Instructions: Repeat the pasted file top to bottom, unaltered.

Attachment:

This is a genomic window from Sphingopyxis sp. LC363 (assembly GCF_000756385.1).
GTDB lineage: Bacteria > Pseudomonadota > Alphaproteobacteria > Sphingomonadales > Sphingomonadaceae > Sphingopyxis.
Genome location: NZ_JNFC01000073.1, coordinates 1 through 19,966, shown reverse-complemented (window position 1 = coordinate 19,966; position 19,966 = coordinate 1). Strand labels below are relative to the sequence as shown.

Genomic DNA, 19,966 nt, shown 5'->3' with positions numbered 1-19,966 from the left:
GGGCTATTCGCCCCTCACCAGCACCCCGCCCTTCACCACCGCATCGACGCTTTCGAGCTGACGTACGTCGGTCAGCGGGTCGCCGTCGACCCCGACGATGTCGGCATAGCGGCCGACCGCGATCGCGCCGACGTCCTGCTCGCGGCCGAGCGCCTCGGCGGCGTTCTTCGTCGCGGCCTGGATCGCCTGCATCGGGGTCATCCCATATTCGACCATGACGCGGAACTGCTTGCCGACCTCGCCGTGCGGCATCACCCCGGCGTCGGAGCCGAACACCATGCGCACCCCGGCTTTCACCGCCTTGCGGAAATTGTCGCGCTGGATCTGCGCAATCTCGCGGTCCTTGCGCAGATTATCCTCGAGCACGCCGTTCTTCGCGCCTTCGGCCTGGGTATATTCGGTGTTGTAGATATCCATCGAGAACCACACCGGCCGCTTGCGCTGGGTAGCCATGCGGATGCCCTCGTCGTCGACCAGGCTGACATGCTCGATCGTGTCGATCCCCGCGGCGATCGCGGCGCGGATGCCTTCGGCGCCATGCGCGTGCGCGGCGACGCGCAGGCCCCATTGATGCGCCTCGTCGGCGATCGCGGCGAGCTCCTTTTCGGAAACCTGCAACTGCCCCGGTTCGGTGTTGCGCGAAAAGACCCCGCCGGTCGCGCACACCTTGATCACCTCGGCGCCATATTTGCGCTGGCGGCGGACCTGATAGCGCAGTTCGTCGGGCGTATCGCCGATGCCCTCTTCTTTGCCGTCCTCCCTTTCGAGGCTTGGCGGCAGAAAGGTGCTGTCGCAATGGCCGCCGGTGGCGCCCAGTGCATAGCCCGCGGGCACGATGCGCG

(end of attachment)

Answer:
This is a genomic window from Sphingopyxis sp. LC363 (assembly GCF_000756385.1).
GTDB lineage: Bacteria > Pseudomonadota > Alphaproteobacteria > Sphingomonadales > Sphingomonadaceae > Sphingopyxis.
Genome location: NZ_JNFC01000073.1, coordinates 1 through 19,966, shown reverse-complemented (window position 1 = coordinate 19,966; position 19,966 = coordinate 1). Strand labels below are relative to the sequence as shown.

Genomic DNA, 19,966 nt, shown 5'->3' with positions numbered 1-19,966 from the left:
GGGCTATTCGCCCCTCACCAGCACCCCGCCCTTCACCACCGCATCGACGCTTTCGAGCTGACGTACGTCGGTCAGCGGGTCGCCGTCGACCCCGACGATGTCGGCATAGCGGCCGACCGCGATCGCGCCGACGTCCTGCTCGCGGCCGAGCGCCTCGGCGGCGTTCTTCGTCGCGGCCTGGATCGCCTGCATCGGGGTCATCCCATATTCGACCATGACGCGGAACTGCTTGCCGACCTCGCCGTGCGGCATCACCCCGGCGTCGGAGCCGAACACCATGCGCACCCCGGCTTTCACCGCCTTGCGGAAATTGTCGCGCTGGATCTGCGCAATCTCGCGGTCCTTGCGCAGATTATCCTCGAGCACGCCGTTCTTCGCGCCTTCGGCCTGGGTATATTCGGTGTTGTAGATATCCATCGAGAACCACACCGGCCGCTTGCGCTGGGTAGCCATGCGGATGCCCTCGTCGTCGACCAGGCTGACATGCTCGATCGTGTCGATCCCCGCGGCGATCGCGGCGCGGATGCCTTCGGCGCCATGCGCGTGCGCGGCGACGCGCAGGCCCCATTGATGCGCCTCGTCGGCGATCGCGGCGAGCTCCTTTTCGGAAACCTGCAACTGCCCCGGTTCGGTGTTGCGCGAAAAGACCCCGCCGGTCGCGCACACCTTGATCACCTCGGCGCCATATTTGCGCTGGCGGCGGACCTGATAGCGCAGTTCGTCGGGCGTATCGCCGATGCCCTCTTCTTTGCCGTCCTCCCTTTCGAGGCTTGGCGGCAGAAAGGTGCTGTCGCAATGGCCGCCGGTGGCGCCCAGTGCATAGCCCGCGGGCACGATGCGCG